Odds & Ends

  • A VSAT was installed here on Monday, and as i’ve been attending amazingly long meetings out of the office most of the week, i’ve not had much time to take the link through its paces. Until now that is. Am surfing at pretty much obscene speeds
  • Agony is setting up a project for 11 years, deploying it on a 7 year journey waiting for aforementioned seven years then realizing some schmuck forgot to switch on the bloody thing
  • Judges in Malawi are on strike because they want bigger cars
  • My favourite clown, Nairobi Mayor Dick Wathika, was on TV yesterday. Parents who need examples to convince their errant offspring that “there is nothing in life you can’t be, no matter who you are” need look no further than here. The gentleman was asked “Why is it that you always have 14,000 staff each year? Don’t people retire, resign, die, etc?” His war-ship was hard pressed to answer that one!
  • Still on the Mayor, a chap in one of our prisons died while serving his term. Of the 7 years he was in jail, he was withdrawing a salary from the City Council!


Nairobi Mayor Dick Wathika is given detailed instructions on how to do the Macarena by an unidentified grandmother

You and the cops

It just occurred to me that I don’t actually know what my rights are, insofar as the law is concerned, and I’m sure I’m not the only one. What’s more, I don’t even know where to begin looking for them.

For instance, if some rough looking fellow appeared at your elbow and said “Police. Come with me!“, would you go along? If you run away you might be collared for resisting arrest or something of the sort. That is if you’re lucky. If you’re not you’ll be shot in the head and the next thing you know your nearest and dearest will be seeing your photo on TV and a police spokesman describing your dearly departed ass as being “…most wanted criminal wanted in connection with a series of carjackings in Nairobi…”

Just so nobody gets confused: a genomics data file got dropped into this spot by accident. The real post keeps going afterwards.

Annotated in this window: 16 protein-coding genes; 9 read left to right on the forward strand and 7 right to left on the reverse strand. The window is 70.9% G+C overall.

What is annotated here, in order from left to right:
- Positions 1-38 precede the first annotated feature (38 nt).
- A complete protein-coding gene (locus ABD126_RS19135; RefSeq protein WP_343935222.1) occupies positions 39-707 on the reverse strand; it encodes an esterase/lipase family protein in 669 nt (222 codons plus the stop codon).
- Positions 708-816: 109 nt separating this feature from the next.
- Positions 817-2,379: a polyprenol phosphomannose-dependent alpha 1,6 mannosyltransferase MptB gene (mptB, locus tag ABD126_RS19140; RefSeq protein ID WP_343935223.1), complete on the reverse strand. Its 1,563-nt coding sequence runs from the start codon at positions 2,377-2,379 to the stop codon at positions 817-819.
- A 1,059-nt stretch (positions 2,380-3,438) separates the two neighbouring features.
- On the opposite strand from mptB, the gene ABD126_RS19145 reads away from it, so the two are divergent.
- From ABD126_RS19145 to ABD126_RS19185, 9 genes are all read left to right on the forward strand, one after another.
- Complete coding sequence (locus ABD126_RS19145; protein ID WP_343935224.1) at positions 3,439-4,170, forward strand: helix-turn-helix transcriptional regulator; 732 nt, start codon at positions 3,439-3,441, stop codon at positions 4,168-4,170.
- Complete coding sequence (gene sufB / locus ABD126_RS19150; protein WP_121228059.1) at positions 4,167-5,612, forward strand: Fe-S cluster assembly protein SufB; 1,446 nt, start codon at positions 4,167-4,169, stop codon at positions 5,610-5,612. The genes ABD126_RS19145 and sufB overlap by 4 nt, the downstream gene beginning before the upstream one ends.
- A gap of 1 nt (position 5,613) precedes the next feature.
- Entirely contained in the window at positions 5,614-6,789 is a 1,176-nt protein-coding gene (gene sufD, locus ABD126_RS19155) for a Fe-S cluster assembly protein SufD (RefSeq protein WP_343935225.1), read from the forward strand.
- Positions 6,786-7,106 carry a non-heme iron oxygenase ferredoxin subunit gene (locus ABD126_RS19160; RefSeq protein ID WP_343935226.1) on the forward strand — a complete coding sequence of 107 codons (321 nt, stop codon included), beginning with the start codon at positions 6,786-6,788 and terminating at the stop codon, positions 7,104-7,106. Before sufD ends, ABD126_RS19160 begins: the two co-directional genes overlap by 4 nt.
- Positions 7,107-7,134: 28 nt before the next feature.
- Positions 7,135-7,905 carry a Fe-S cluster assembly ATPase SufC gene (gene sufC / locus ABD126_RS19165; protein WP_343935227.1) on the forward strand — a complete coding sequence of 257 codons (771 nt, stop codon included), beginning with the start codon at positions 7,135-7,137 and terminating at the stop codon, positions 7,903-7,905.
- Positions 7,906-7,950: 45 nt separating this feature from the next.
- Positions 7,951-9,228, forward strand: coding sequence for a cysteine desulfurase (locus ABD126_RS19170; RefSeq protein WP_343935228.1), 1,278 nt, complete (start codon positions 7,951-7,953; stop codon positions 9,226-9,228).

When the aforementioned dude is in plains clothes things are even muddier.

From my observations (and numerous painful experiences) the word of a cop is the law. He can tell you to lick his boots and if you refuse you are automatically charged with one of the following:

  • Loitering
  • Drunk and disorderly
  • Loitering with intent

For that matter, you can be charged with all three and promptly find yourself very arrested in the cramped confines in the back of a Land Rover.

The cops can also with impunity help themselves to anything on your person. In common streaks of generosity they relieve you of the burden of mobile phones, wallets, money, jewellery, etc. Any attempts to secure your property at the station will only earn you additional charges and therefore additional full board accommodation as a guest of the Government.

They can even bang at your gate and demand access to your house. It is only the foolhardy who refuse to let them in. And while they are in, they generally conduct very thorough searches. Anything that is not nailed down or that lacks foundations is tossed to all corners of the compass, and you have no say in the matter. Compensation for your damaged property is a foreign concept.

I’m very sure that there are rules and regulations that govern the operations of the police with regards to arrests, questioning, custody and so forth. The problem is that the public don’t know then and neither do the police. Most behave as if that uniform and rifle are a licence to do as they please, which sets very dangerous precedents and can have very nasty repercussions. I personally harbour deep suspicions as to the quality of training the constables and corporals get. They seem to be principally muscle men of sorts.

Here’s a couple of thoughts:

  • Review the training that constables go through and drum the relevant sections of the law into the cadets. They need to realize that they are not all powerful
  • Place all the facts as to the rights of citizens with respect to the police in a booklet that can be acquired for free, or for a token fee.
  • Place aforementioned booklet in public libraries and schools